Pic courtesy: Nishanth N (VBR)

A Closer Look - Honda CRF1000L Africa Twin DCT-img20171029wa0035_1600.jpg

During off-road situations, ABS for the rear channel can be switched off easily using this button on the dashboard. The "G" button is also for off-road situations where very delicate throttle inputs (similar to half clutch inputs in a manual transmission) are required. The electronics are all adjusted to provide better traction to aid with tricky off-road situations.

A Closer Look - Honda CRF1000L Africa Twin DCT-img20171029082001_800.jpg

Switchgear is anything BUT conventional! This is one factor about the bike that you will need to unlearn and learn over time, as all the controls you have been used to - over time - are all shifted to other places. Take the right side for example! The engine kill switch is in the right place, but the transmission selector occupies the place normally used for the headlamp switches. You'll find that the place for the starter button has been taken up by the manual override switch for the transmission. But all of these do not sound all that bad - but wait till you see the other side.

A Closer Look - Honda CRF1000L Africa Twin DCT-img20171029081942_1600.jpg

If and when you try to honk during an emergency - you can find the horn on the left side, but towards the center where it is not easy to reach! The conventional place for the horn towards the bottom of the leftside switchgear has been taken up by the paddle shifters (if it can be called so!). The pass light for the high beam? Mostly likely you'll end up using the other paddle shifter to upshift a gear. And I literally had to pullover to the side to figure out how to put on the indicators - as it suddenly felt all too confusing with a host of buttons! Nothing that can't be learned, but surely will be an inconvenience initially.

A Closer Look - Honda CRF1000L Africa Twin DCT-img20171029081947_1600.jpg

Showa forks for the front with preload and DF adjustment -

A Closer Look - Honda CRF1000L Africa Twin DCT-img20171029082007_1600.jpg

Inverted telescopic fork with 230mm travel as claimed by Honda.

A Closer Look - Honda CRF1000L Africa Twin DCT-img20171029092903_1600.jpg


Monoshock with gas-charged damper and remote preload adjuster and 220 mm rear wheel travel as claimed by Honda.

A Closer Look - Honda CRF1000L Africa Twin DCT-img20171029092837_1600.jpg

Commuter'ish riding stance is perfect for long distance touring. Good pillion seat as well!

A Closer Look - Honda CRF1000L Africa Twin DCT-img20171029090211_1600.jpg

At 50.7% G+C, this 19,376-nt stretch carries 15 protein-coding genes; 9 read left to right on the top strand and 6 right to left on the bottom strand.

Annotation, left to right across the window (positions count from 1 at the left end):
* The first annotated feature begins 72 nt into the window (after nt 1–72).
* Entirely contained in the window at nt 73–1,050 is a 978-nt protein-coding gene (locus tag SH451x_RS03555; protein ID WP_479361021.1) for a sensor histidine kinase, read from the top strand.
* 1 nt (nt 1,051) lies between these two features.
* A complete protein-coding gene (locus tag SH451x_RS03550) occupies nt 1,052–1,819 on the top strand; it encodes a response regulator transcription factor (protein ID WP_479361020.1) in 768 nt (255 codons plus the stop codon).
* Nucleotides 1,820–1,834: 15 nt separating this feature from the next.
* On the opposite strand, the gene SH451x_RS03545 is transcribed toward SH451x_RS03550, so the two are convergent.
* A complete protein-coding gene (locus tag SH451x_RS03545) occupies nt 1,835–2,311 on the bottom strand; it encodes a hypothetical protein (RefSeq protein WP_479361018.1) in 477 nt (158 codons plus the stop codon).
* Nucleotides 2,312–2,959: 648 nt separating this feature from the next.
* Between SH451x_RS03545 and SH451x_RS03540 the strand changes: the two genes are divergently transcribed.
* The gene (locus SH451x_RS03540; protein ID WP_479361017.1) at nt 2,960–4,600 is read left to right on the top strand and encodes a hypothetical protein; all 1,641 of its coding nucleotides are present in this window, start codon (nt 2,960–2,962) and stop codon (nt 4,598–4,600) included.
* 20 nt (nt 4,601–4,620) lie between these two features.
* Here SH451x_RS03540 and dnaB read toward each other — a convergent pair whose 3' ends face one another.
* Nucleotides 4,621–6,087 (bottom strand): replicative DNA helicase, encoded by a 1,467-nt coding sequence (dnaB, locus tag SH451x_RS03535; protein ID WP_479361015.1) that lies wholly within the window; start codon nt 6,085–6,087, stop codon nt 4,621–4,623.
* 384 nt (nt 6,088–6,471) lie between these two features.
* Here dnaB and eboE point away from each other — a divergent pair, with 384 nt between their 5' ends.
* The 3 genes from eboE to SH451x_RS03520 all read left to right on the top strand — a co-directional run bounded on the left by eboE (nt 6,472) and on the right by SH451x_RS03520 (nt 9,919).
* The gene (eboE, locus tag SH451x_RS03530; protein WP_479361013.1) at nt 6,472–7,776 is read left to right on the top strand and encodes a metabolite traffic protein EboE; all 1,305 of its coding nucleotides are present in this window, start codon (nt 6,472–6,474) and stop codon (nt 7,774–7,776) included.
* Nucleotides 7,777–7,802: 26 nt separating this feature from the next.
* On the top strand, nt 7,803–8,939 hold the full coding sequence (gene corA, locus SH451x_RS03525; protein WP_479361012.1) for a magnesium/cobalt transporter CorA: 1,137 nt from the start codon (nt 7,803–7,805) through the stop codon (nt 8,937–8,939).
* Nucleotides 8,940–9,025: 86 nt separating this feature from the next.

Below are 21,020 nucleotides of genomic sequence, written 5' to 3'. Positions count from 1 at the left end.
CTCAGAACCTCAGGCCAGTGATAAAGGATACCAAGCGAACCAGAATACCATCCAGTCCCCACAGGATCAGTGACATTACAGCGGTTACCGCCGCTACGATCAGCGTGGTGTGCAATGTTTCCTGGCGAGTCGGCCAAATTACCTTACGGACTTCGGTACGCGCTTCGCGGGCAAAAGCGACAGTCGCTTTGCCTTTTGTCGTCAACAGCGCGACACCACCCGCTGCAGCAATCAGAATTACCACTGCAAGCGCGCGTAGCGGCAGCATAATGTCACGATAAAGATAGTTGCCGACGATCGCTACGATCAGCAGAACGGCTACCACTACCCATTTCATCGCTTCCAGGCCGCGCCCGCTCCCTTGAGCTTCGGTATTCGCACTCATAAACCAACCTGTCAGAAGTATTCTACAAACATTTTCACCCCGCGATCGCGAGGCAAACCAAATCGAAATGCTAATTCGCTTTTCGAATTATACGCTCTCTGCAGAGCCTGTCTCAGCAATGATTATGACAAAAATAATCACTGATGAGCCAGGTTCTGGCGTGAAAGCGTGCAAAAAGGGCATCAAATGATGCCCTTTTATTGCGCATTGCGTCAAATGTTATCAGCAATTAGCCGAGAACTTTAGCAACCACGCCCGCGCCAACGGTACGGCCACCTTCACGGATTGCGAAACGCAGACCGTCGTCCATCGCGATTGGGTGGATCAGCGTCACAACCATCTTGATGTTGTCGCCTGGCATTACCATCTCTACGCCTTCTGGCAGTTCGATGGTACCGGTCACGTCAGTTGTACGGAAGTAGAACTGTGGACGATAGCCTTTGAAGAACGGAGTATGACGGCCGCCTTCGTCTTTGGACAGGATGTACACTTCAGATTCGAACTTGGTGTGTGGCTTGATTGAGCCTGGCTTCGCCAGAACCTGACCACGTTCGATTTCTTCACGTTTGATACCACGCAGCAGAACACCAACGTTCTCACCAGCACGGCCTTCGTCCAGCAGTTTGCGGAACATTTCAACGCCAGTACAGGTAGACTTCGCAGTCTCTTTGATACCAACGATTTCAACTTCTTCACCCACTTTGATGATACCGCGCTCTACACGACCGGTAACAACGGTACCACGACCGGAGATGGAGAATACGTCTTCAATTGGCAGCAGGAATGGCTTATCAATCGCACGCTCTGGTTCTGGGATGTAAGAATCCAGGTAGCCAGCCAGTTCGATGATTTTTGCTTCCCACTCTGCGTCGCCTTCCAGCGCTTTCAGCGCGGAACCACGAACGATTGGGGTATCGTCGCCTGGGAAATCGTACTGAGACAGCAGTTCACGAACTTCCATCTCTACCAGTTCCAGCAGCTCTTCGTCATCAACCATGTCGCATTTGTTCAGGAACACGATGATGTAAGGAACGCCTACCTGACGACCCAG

Adjustable seat height of between 820mm - 840mm. You need to be tall, but the bike felt easier to sit and handle as compared to even smaller bikes like my Versys 650. I'm 5'11'' and even though I need to use my full height - I'm able to flat foot on the bike, which itself is a big thing in such adventure tourers.


A Closer Look - Honda CRF1000L Africa Twin DCT-img20171029wa0010_1600.jpg

One reason for that could be the seat which goes narrow towards the middle, helping you put your feet down without much effort -

A Closer Look - Honda CRF1000L Africa Twin DCT-img20171029094130_1600.jpg

Last edited by moralfibre : 3rd November 2017 at 10:38.
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Old 1st November 2017, 11:58   #4
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Default Engine, DCT Transmission & Performance

Engine -

Coming to the heart of the bike - the 999.11cc, 2 cylinder, parallel twin engine on the Africa Twin produces a peak power output of 87bhp @7500rpm, and a peak torque output of 91.9Nm @6000rpm.

A Closer Look - Honda CRF1000L Africa Twin DCT-img20171029081703_1600.jpg

Now these are not ground breaking figures for a litre class engine and on paper - is less than most of the bikes around the price range. But then, with an extremely relaxed compression ratio of 10:1 - power was probably not the first priority for Honda. Surely this engine has been developed for being used reliably for decades and should be well at home even with the poor quality fuel conditions in our country. Might not be surprising then, that the bike felt not all too different in terms of power as compared to the 650s like the Versys and the Ninja, an opinion voiced by both of us.